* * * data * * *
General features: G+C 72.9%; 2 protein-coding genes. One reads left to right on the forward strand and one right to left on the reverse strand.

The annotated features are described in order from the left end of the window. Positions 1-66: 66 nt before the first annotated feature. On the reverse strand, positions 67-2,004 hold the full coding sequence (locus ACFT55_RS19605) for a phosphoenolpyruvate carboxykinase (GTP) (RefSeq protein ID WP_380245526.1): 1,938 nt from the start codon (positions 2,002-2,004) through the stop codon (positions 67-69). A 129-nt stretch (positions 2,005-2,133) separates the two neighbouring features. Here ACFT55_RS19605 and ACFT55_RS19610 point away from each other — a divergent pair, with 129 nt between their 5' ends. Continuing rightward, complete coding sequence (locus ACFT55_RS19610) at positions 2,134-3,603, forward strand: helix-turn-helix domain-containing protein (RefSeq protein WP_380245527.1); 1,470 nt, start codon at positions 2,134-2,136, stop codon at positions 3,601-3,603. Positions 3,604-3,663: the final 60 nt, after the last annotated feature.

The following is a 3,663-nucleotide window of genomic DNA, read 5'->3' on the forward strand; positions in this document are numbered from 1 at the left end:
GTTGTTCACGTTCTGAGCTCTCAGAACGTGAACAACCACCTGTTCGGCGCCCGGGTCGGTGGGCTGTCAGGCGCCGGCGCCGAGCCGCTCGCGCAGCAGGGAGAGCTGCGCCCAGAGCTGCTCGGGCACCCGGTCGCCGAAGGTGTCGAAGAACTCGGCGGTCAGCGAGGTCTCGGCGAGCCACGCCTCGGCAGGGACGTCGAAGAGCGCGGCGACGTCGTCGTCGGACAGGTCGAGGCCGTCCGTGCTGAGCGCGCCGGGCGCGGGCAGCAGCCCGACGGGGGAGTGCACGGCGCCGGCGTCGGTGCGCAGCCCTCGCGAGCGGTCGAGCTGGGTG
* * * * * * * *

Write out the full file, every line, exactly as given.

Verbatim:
General features: G+C 72.9%; 2 protein-coding genes. One reads left to right on the forward strand and one right to left on the reverse strand.

The annotated features are described in order from the left end of the window. Positions 1-66: 66 nt before the first annotated feature. On the reverse strand, positions 67-2,004 hold the full coding sequence (locus ACFT55_RS19605) for a phosphoenolpyruvate carboxykinase (GTP) (RefSeq protein ID WP_380245526.1): 1,938 nt from the start codon (positions 2,002-2,004) through the stop codon (positions 67-69). A 129-nt stretch (positions 2,005-2,133) separates the two neighbouring features. Here ACFT55_RS19605 and ACFT55_RS19610 point away from each other — a divergent pair, with 129 nt between their 5' ends. Continuing rightward, complete coding sequence (locus ACFT55_RS19610) at positions 2,134-3,603, forward strand: helix-turn-helix domain-containing protein (RefSeq protein WP_380245527.1); 1,470 nt, start codon at positions 2,134-2,136, stop codon at positions 3,601-3,603. Positions 3,604-3,663: the final 60 nt, after the last annotated feature.

The following is a 3,663-nucleotide window of genomic DNA, read 5'->3' on the forward strand; positions in this document are numbered from 1 at the left end:
GTTGTTCACGTTCTGAGCTCTCAGAACGTGAACAACCACCTGTTCGGCGCCCGGGTCGGTGGGCTGTCAGGCGCCGGCGCCGAGCCGCTCGCGCAGCAGGGAGAGCTGCGCCCAGAGCTGCTCGGGCACCCGGTCGCCGAAGGTGTCGAAGAACTCGGCGGTCAGCGAGGTCTCGGCGAGCCACGCCTCGGCAGGGACGTCGAAGAGCGCGGCGACGTCGTCGTCGGACAGGTCGAGGCCGTCCGTGCTGAGCGCGCCGGGCGCGGGCAGCAGCCCGACGGGGGAGTGCACGGCGCCGGCGTCGGTGCGCAGCCCTCGCGAGCGGTCGAGCTGGGTG